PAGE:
The bobbin can be fitted with 5 connecting tags, thus allowing the relay to carry several windings depending upon the number of
“common” points permissible in any particular circuit.
In order to limit the dust collecting area of the springs, the relay is designed for side mounting, consequently a means of holding
the armature in position when current is not flowing has been arranged. This takes the form
of a spring washer, kept in position by the armature retaining screw which passes through a clearance hole in the armature and screws into the yoke. When screwed home this arrangement applies a small but sufficient pressure on the armature to ensure a correct location on the knife edge.
Depending upon the particular circuit requirements, armatures with fixed studs or adjustable screws are used, the stud lengths having nominal values of 4 mils. 12 mils and 20 mils.
The contact springs are of nickel silver and are split at the free end in such a manner that two independent tips are formed, each of which carries a contact. The moving springs are controlled by brass pins which project through a hole in the spring below, the pins being set centrally between the two contacts thus ensuring equal pressure on both contact points. Silver contacts are used for light current circuits but selector magnets etc. are controlled by platinum. The springs forming a contact unit are clamped together by means of one screw, while two screws are used to fix the contact.
Contact assemblies, shown below, are fixed one on each side of the buffer block, the latter occupying a central position on the yoke.
The buffer block is made of a resinous compound and is moulded to form a number of steps, which in conjunction with a lug on each fixed spring provide a means of controlling minimum contact pressures irrespective of the travel of the moving springs. The block is white in colour and in addition to acting as a background to facilitate the observation of spring movements during adjustment, it also serves to a certain extent as a protection for the relay springs when a relay-set cover is being removed.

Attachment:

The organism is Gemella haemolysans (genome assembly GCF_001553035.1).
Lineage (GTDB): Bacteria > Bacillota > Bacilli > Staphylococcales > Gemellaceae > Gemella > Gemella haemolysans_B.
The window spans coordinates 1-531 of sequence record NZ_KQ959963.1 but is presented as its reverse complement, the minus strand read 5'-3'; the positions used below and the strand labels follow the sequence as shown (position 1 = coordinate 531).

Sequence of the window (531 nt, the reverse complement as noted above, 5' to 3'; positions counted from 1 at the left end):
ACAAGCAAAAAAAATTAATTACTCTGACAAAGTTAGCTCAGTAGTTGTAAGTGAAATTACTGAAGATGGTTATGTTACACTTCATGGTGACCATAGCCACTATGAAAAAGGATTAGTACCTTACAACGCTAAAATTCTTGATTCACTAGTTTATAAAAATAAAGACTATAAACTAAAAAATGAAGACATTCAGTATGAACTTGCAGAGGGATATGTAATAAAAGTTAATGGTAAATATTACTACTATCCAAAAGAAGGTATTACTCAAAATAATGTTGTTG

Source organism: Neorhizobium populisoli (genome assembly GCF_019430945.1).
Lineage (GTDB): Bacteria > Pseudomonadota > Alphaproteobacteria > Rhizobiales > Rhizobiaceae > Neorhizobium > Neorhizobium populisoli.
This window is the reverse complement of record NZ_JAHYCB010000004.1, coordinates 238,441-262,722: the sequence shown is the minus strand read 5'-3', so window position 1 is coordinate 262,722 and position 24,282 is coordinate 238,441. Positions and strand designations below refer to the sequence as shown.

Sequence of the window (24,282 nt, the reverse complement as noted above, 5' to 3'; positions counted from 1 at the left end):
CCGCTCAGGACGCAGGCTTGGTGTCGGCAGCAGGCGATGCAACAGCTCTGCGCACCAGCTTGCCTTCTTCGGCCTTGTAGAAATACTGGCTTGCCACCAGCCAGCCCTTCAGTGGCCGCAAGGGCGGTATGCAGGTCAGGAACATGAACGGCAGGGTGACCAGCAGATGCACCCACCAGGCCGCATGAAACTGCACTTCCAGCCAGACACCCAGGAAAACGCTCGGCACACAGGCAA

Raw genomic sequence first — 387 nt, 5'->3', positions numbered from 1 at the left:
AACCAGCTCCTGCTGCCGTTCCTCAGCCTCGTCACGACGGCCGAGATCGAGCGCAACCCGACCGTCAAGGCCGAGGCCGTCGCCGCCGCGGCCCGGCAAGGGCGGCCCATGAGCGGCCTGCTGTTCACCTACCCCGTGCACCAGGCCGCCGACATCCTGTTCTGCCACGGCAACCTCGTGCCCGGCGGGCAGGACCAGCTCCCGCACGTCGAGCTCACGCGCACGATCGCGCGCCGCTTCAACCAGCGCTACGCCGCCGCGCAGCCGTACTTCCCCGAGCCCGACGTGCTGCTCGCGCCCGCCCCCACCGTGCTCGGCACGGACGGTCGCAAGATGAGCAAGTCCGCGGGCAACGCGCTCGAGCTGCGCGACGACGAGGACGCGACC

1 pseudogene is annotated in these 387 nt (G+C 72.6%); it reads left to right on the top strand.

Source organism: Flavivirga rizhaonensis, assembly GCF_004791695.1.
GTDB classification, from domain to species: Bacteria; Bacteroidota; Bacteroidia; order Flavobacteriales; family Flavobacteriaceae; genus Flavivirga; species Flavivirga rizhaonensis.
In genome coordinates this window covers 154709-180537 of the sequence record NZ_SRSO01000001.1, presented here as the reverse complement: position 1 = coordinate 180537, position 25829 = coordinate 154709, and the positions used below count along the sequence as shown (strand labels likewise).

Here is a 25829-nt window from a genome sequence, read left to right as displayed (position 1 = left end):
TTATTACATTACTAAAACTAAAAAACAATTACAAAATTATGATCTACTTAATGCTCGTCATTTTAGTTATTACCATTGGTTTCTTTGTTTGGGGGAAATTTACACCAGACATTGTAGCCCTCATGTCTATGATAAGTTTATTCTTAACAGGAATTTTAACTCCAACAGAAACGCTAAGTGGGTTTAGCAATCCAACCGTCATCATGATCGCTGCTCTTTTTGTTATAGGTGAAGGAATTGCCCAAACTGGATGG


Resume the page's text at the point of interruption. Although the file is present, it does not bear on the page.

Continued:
Several sizes of block have been standardized to cover the requirements of any combination of spring units, the smallest size accommodating three springs on each side while the largest allows nine springs on each side. This maximum is limited by the requirement of mounting two relays, side by side on a standard selector mounting plate.
Method of Adjustment
As previously mentioned, the adjustment of the 3,000 type relay is on a mechanical basis, that is, the springs are adjusted to
conform to definite tension limits, and tests to confirm these adjustments are made by direct measurements on the springs
themselves. Electrical tests normally have no place in confirming the existence of correct mechanical adjustment.
This method of adjustment has advantages over any method which uses “gauging” to ensure a certain minimum travel after two springs have made contact, for in the latter case, as the control of the tension is indirect, it is impossible to control tension variations as closely as might be desired. With a buffered spring, however, spring tensions are set directly, and variations in spring thickness do not prevent a small tolerance on a nominal figure from being guaranteed.
The procedure for the adjustment of the relay is firstly to set the residual and travel within the specified limits, measurements being made by means of a feeler gauge. All the buffered springs are then tensioned against the buffer block to a certain figure and each lever spring is tensioned until its associated back spring is just moved away from the buffer block. This latter movement is not measured as it is only necessary to ensure that the contact pressure is something in excess of the pressure
previously applied between the back spring and the buffer block.